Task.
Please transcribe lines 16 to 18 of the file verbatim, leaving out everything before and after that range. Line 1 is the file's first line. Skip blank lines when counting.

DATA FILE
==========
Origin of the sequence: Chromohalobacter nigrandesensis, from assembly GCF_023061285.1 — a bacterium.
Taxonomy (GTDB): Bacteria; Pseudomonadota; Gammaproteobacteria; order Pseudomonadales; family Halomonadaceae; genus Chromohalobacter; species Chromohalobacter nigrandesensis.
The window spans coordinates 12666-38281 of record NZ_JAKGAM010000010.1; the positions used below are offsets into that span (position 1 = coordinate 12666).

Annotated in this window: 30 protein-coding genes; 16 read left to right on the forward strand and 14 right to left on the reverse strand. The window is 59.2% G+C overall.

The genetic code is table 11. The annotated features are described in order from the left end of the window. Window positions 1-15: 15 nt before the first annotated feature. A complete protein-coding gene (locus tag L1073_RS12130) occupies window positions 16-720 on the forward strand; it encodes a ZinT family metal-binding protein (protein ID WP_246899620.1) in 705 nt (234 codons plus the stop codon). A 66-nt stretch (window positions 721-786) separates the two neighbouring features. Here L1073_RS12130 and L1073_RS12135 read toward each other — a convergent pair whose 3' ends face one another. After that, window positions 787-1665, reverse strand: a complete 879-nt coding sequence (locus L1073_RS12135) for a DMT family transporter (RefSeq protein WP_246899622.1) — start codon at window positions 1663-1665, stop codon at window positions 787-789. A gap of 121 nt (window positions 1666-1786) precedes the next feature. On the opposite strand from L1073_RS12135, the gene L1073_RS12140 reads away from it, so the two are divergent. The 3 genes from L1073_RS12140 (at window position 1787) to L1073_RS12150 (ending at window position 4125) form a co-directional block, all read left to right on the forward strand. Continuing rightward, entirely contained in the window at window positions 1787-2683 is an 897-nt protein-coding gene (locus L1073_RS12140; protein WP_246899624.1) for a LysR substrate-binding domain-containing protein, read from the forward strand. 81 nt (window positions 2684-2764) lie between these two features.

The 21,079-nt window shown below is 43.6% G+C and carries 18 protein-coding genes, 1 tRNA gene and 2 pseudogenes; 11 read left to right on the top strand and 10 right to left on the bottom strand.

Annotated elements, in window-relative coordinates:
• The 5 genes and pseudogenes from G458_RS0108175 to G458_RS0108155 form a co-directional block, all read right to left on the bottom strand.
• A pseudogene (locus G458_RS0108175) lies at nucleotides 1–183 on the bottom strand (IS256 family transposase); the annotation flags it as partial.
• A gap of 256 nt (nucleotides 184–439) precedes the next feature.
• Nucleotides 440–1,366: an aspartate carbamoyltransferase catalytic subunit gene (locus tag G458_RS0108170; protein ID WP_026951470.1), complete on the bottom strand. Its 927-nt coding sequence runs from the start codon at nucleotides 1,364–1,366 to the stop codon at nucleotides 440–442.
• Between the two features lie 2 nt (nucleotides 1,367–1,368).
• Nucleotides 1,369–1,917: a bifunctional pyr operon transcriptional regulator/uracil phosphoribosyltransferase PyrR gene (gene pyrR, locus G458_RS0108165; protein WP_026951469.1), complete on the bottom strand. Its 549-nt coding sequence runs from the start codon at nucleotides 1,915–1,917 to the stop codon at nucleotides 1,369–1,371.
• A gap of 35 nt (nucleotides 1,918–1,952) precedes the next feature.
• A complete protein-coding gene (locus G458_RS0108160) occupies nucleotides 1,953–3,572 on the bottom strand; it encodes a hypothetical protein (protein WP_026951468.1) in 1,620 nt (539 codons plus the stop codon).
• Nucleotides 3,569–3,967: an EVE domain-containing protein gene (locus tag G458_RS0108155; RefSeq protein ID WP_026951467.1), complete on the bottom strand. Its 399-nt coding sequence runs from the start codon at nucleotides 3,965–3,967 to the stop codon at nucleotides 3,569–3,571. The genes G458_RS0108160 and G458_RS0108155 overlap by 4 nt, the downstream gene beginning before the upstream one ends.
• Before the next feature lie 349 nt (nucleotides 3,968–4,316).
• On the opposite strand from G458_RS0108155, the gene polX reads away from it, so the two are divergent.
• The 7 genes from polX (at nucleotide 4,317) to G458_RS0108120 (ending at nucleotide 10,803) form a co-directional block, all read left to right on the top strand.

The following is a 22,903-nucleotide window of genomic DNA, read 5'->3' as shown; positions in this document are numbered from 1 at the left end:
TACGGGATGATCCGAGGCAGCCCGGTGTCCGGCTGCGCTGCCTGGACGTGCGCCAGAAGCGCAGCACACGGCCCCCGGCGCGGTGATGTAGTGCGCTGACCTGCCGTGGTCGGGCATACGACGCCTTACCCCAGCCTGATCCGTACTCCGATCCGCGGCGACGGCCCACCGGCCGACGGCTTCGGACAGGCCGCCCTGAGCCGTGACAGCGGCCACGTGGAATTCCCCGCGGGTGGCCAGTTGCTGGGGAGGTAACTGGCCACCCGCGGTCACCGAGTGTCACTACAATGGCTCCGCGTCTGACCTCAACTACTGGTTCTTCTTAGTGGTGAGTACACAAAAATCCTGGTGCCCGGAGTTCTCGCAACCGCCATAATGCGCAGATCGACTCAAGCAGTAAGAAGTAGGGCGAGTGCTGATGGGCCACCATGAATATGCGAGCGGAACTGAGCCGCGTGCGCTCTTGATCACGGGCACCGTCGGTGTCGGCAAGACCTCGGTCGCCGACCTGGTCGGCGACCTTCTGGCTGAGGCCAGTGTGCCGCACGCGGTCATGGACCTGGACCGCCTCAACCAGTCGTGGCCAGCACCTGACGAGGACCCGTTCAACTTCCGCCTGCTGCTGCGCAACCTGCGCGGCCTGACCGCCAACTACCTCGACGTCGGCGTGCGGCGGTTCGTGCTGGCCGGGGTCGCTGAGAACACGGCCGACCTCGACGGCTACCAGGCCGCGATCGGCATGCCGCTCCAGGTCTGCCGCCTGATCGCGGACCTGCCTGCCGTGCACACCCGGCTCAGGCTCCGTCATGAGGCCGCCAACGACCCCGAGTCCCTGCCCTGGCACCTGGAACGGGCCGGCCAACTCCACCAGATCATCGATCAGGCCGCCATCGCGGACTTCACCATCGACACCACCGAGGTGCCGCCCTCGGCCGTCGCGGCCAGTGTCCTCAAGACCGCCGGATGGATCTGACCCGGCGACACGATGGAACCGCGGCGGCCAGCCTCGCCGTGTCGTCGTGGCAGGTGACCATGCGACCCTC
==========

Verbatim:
• Nucleotides 3,569–3,967: an EVE domain-containing protein gene (locus tag G458_RS0108155; RefSeq protein ID WP_026951467.1), complete on the bottom strand. Its 399-nt coding sequence runs from the start codon at nucleotides 3,965–3,967 to the stop codon at nucleotides 3,569–3,571. The genes G458_RS0108160 and G458_RS0108155 overlap by 4 nt, the downstream gene beginning before the upstream one ends.
• Before the next feature lie 349 nt (nucleotides 3,968–4,316).
• On the opposite strand from G458_RS0108155, the gene polX reads away from it, so the two are divergent.